|Ladder-backed Woodpecker, male|
Known for creeping up tree trunks and drilling into wood to nest and find food, woodpeckers are arboreal birds having a vertical posture, rounded wings, a chisel-shaped bill, short legs with strong claws, and stiff tail feathers. These features enable them to climb, prey on insects, and feed on nuts and fruits.
A woodpecker uses its tail for support as it moves up a tree trunk. Stiff, pointed tail feathers reinforced with longitudinal ridges also have small barbs that curve inward towards the tree, allowing the bird to use its tail as a brace. Its feet are ‘zygodactyl’, meaning two toes facing forward and two toes facing backward, which helps support it when clinging to vertical surfaces. While all woodpecker bills are chisel-shaped, differences in curvature are based on the hardness of the species of wood it excavates as well as the hammering force it uses. Tongues are also specialized in that they are barbed, sticky, and extremely long for the bird’s head, which reduces the amount of excavation required for foraging.
|Ladder-backed Woodpecker, female|
One of the most common and noticeable species of woodpecker in our area is the Ladder-backed Woodpecker (Picoides scalaris), which has a black and white barred back, spotted sides, and a face marked with black lines. The males also sport an extensive reddish crown, while the female’s crown is black. While it can nest in several types of trees, it most often nests in tall cactus in the western part of the state, giving it the old name of ‘cactus woodpecker.’ Ladder-backed woodpeckers feed on beetle larvae from small trees, but will also eat prickly pear cactus fruits (tunas) and forage on the ground for insects. When gleaning for insects in trees, the larger male probes and pecks on trunks and larger limbs with his stouter bill, while the female more often concentrates on gleaning bark surfaces on higher branches and outer twigs.
|Golden-fronted Woodpecker, female|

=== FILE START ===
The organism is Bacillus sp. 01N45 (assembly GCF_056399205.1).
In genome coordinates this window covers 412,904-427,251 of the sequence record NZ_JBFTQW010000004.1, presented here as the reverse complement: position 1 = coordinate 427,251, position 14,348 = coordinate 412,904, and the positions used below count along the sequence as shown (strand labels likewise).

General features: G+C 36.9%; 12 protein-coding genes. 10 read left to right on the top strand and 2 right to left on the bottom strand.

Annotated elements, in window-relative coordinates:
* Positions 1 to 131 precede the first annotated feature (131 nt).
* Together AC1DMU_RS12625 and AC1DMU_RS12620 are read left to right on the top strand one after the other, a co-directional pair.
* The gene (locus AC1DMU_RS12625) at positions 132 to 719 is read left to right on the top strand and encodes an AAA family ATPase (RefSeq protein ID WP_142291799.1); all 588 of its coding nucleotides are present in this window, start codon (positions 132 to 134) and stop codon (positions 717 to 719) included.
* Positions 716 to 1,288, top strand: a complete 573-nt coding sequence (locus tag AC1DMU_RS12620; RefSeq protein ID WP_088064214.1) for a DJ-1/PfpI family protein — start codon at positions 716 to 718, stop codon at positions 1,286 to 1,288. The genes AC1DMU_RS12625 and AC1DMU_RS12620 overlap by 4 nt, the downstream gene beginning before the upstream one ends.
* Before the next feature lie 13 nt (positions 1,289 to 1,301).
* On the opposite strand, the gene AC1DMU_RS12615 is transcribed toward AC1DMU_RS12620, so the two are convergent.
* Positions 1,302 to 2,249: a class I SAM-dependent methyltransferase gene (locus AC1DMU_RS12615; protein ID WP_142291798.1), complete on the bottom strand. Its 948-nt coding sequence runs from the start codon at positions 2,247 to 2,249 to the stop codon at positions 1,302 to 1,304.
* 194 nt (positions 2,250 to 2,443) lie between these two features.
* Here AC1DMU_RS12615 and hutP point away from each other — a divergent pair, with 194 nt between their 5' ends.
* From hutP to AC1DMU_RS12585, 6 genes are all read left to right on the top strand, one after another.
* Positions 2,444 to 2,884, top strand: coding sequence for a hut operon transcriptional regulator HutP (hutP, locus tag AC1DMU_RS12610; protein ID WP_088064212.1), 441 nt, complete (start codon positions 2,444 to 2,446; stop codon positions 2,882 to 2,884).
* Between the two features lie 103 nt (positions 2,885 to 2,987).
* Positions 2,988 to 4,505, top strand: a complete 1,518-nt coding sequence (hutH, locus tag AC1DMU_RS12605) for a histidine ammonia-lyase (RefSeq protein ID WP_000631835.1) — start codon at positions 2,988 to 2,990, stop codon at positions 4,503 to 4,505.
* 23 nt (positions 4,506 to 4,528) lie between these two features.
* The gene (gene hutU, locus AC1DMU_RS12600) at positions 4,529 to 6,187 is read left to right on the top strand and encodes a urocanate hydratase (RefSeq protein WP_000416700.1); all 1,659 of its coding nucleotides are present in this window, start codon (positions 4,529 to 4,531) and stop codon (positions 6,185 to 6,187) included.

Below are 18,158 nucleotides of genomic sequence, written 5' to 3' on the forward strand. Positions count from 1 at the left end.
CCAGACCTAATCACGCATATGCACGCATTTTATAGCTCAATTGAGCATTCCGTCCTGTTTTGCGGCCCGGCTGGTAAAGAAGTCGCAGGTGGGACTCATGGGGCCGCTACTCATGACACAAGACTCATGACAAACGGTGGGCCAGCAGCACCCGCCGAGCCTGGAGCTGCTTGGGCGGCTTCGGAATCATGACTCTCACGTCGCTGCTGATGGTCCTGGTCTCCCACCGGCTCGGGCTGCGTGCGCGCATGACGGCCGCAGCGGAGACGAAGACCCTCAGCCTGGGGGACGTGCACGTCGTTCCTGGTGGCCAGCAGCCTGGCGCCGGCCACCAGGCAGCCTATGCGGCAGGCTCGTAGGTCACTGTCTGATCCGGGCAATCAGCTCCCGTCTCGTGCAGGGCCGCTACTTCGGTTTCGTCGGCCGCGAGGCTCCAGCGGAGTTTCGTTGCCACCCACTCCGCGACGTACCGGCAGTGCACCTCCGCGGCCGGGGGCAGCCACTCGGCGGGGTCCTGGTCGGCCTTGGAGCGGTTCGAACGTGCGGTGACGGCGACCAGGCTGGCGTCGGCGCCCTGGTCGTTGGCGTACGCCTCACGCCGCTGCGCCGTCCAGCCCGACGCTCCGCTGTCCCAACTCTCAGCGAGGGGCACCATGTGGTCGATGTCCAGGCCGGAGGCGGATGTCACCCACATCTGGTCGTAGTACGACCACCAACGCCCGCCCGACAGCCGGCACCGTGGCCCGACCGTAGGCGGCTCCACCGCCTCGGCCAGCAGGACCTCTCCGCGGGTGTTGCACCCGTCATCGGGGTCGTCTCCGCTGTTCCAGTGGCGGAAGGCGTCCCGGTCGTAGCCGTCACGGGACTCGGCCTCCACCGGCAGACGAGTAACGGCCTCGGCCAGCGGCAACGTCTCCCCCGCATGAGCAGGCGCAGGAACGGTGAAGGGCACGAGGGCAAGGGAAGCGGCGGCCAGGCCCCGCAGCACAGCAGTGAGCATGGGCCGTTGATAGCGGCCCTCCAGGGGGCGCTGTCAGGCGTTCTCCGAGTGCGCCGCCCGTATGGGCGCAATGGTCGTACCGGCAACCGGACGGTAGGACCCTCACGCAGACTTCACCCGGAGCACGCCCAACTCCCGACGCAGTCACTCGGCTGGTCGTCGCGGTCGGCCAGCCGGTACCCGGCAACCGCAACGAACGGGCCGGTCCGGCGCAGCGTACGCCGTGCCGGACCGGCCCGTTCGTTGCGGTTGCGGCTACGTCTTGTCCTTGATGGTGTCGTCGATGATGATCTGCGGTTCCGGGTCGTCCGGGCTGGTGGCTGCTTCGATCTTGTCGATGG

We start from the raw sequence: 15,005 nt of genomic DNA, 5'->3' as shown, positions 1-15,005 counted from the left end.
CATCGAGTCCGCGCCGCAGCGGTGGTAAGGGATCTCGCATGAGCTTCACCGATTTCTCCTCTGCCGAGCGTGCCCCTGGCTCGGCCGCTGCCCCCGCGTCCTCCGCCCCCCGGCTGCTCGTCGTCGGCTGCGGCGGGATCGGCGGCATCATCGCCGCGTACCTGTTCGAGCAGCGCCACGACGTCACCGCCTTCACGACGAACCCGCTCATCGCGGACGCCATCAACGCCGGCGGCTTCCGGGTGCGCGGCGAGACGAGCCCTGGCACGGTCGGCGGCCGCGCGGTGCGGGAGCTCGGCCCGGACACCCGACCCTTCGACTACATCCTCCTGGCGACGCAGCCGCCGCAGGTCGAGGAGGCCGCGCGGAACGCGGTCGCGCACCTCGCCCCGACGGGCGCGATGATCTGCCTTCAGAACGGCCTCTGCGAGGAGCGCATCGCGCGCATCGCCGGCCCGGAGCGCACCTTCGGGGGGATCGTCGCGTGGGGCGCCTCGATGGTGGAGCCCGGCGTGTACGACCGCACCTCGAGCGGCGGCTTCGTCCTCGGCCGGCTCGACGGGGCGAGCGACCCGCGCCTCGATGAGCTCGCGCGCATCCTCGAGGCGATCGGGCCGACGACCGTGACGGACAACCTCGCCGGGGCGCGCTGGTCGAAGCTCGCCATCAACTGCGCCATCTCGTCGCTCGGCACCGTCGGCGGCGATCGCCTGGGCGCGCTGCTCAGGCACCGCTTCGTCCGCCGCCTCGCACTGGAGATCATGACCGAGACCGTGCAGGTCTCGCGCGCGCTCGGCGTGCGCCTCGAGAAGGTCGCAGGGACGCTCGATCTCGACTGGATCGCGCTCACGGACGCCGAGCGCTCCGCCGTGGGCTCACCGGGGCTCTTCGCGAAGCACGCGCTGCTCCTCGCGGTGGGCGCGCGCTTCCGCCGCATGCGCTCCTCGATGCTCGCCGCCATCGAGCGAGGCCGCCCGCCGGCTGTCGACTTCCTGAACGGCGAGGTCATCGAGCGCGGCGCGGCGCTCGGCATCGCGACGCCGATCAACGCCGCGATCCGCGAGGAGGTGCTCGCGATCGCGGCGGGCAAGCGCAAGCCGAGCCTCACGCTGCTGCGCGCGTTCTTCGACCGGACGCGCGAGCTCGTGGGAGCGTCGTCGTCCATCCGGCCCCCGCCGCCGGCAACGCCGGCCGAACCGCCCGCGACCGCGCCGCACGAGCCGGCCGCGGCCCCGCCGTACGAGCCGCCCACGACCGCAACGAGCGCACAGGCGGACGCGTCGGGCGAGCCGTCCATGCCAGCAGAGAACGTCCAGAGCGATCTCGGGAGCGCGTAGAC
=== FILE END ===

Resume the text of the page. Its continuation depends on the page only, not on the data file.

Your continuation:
The Golden-fronted Woodpecker (Melanerpes aurifrons) also has a black and white barred back, but a creamy white to pale yellow breast, a golden orange nape, and a small red cap on the male. A bird found west of the Balcones Escarpment, in flight they show white wing patches, a white rump, and a black tail, often calling as the glide from tree to tree. They feed on insects, nuts (especially pecans), berries, acorns, and a wide variety of other food items, and only sometimes cache food in bark crevices.
|Downy Woodpecker, female|
East of the Balcones Escarpment, the Downy Woodpecker (Picoides pubescens) has black upperparts checked with white on the wings, a boldly striped head, and a broad white stripe down the center of its back. Its straight, chisel-like bill tends to look smaller than other woodpeckers its size, and the males have a small red patch at the back of the head. In winter, Downy Woodpeckers are often members of mixed species flocks, allowing them to spend less time watching out for predators and better luck finding sources of food.
The Red-bellied Woodpecker (Merlanerpes carolinus) has a patterned black and white barred back, barred central tail feathers, and a namesake small reddish patch or tinge on the belly that is often hard to spot. The males have a solid red crown and nape, while the females only have a red nape. Common in open woodlands, suburban areas, and parks, these woodpeckers are often seen hitching along branches and tree trunks, sometimes wedging large nuts into bark crevices and whacking them into manageable pieces using their pointed beaks.
All woodpecker species use simple calls and drumming against tree trunks to communicate. While the drumming is not a sure-fire way to identify a particular species, it can help you locate an individual bird, and maybe even a flock or descent of woodpeckers!